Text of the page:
Author: Becky Harlan | Published: October 15, 2015
If you’ve ever driven past wild prairie grasses swaying in the Kansas breeze and felt a wave of appreciation for America’s heartland, you should know that those visible grasses are just the tip of the iceberg.
“We’re pretty blind to what’s going on beneath the soil,” says photographer Jim Richardson, who became well acquainted with the world of dirt while working on “Our Good Earth,” a 2008 National Geographic magazine story.
The bulk of a prairie grass plant, it turns out, exists out of sight, with anywhere from eight to fourteen feet of roots extending down into the earth. Why should we care? Besides being impressively large, these hidden root balls accomplish a lot—storing carbon, nourishing soil, increasing bioproductivity, and preventing erosion.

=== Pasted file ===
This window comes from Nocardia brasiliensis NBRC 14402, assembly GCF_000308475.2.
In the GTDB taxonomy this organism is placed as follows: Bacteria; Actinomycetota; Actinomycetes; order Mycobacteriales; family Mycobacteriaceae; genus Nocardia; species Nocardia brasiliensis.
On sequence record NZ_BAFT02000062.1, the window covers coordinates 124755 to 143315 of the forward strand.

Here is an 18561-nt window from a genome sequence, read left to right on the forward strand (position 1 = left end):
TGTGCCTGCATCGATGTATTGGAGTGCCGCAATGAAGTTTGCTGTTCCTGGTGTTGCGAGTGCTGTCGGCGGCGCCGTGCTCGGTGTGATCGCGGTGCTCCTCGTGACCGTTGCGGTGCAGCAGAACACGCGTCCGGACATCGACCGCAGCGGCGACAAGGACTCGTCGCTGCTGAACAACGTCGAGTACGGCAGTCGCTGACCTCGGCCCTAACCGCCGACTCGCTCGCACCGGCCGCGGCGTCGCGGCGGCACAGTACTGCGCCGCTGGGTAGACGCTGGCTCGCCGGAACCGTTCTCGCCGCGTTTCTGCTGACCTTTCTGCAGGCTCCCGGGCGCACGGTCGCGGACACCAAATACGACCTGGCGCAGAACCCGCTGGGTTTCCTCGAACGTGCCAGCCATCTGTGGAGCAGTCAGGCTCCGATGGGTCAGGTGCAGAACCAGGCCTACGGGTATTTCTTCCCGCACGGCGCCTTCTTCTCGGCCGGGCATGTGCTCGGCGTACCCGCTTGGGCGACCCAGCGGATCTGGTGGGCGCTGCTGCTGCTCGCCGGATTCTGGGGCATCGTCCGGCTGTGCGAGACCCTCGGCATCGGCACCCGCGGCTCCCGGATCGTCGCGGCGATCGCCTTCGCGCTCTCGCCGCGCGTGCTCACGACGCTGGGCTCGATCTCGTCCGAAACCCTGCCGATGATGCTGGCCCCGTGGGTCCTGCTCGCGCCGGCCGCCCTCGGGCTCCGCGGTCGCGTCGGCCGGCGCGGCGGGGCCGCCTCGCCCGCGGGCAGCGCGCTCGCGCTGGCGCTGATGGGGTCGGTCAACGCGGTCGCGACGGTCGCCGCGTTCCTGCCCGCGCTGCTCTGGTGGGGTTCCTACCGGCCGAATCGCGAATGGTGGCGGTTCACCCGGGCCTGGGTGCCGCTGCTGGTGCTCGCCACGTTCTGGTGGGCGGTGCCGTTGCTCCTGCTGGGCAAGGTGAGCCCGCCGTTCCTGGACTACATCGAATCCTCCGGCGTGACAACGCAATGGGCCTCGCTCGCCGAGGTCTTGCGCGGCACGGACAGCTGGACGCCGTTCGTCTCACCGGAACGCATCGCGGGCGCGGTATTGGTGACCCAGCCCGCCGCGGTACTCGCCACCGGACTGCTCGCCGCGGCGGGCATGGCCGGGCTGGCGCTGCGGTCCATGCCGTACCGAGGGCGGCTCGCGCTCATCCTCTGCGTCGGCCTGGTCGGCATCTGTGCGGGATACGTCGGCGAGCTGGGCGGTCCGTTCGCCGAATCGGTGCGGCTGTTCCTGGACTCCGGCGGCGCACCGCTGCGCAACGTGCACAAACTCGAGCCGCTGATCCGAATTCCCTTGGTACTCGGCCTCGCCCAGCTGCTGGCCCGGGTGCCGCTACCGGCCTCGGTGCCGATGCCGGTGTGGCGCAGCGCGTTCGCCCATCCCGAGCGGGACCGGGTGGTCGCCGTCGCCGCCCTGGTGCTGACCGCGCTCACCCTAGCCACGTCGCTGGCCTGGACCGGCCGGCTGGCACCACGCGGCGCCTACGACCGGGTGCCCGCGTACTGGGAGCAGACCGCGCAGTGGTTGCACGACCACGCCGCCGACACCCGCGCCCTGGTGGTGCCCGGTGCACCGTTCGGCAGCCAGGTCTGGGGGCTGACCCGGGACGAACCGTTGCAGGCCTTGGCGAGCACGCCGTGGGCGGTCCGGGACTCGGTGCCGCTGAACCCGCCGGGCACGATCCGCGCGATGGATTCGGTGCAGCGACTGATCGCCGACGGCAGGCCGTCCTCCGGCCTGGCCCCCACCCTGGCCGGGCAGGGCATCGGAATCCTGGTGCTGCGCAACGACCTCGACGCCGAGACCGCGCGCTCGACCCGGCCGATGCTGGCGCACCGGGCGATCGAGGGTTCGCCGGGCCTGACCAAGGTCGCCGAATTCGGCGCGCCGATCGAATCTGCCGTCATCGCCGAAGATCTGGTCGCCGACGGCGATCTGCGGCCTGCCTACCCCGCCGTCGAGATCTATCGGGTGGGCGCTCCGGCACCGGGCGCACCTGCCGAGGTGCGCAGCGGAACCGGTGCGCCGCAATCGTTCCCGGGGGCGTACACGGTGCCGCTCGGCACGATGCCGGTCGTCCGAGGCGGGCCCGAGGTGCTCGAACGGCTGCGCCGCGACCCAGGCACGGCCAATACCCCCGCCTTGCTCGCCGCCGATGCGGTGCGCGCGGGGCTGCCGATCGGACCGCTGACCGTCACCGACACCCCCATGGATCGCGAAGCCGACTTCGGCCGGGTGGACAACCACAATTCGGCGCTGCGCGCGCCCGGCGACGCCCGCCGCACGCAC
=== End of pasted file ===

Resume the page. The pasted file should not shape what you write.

Unfortunately, these productive, perennial grasses (which live year round) are more rare than they once were.
“When [you] say the American Midwest is a breadbasket, essentially what you mean is that you have taken out the prairie grasses. You went out with Willa Cather and the plow that broke the plains, plowed up the grassland, and started planting annual grasses like wheat, sorghum, corn, any of the big grains that supply most of our calories,” says Richardson.
A challenge in raising the profile of this tallgrass ecosystem is that so much of it is underground and therefore difficult to visualize. Enter photography.